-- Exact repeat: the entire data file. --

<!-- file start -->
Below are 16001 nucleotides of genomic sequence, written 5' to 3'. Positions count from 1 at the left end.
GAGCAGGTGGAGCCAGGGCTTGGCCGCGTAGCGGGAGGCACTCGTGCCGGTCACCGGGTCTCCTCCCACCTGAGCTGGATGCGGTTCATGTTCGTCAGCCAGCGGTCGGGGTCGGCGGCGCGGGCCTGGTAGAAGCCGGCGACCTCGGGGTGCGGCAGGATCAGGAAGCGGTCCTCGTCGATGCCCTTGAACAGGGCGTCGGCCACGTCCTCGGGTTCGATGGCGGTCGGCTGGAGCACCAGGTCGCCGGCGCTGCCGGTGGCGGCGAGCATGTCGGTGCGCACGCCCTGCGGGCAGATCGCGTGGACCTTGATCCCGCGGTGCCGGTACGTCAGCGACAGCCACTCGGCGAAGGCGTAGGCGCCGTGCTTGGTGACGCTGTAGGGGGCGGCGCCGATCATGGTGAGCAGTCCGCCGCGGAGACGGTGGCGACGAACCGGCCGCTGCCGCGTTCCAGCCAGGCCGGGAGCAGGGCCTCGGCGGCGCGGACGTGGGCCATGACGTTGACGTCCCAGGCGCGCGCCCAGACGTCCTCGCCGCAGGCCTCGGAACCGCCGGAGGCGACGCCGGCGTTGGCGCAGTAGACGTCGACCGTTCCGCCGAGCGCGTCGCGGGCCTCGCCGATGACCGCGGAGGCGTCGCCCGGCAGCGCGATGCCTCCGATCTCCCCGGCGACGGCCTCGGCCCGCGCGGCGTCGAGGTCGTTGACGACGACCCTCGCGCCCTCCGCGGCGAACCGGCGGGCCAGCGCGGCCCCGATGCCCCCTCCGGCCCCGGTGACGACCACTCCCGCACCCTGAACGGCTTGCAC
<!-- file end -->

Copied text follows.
Below are 16001 nucleotides of genomic sequence, written 5' to 3'. Positions count from 1 at the left end.
GAGCAGGTGGAGCCAGGGCTTGGCCGCGTAGCGGGAGGCACTCGTGCCGGTCACCGGGTCTCCTCCCACCTGAGCTGGATGCGGTTCATGTTCGTCAGCCAGCGGTCGGGGTCGGCGGCGCGGGCCTGGTAGAAGCCGGCGACCTCGGGGTGCGGCAGGATCAGGAAGCGGTCCTCGTCGATGCCCTTGAACAGGGCGTCGGCCACGTCCTCGGGTTCGATGGCGGTCGGCTGGAGCACCAGGTCGCCGGCGCTGCCGGTGGCGGCGAGCATGTCGGTGCGCACGCCCTGCGGGCAGATCGCGTGGACCTTGATCCCGCGGTGCCGGTACGTCAGCGACAGCCACTCGGCGAAGGCGTAGGCGCCGTGCTTGGTGACGCTGTAGGGGGCGGCGCCGATCATGGTGAGCAGTCCGCCGCGGAGACGGTGGCGACGAACCGGCCGCTGCCGCGTTCCAGCCAGGCCGGGAGCAGGGCCTCGGCGGCGCGGACGTGGGCCATGACGTTGACGTCCCAGGCGCGCGCCCAGACGTCCTCGCCGCAGGCCTCGGAACCGCCGGAGGCGACGCCGGCGTTGGCGCAGTAGACGTCGACCGTTCCGCCGAGCGCGTCGCGGGCCTCGCCGATGACCGCGGAGGCGTCGCCCGGCAGCGCGATGCCTCCGATCTCCCCGGCGACGGCCTCGGCCCGCGCGGCGTCGAGGTCGTTGACGACGACCCTCGCGCCCTCCGCGGCGAACCGGCGGGCCAGCGCGGCCCCGATGCCCCCTCCGGCCCCGGTGACGACCACTCCCGCACCCTGAACGGCTTGCAC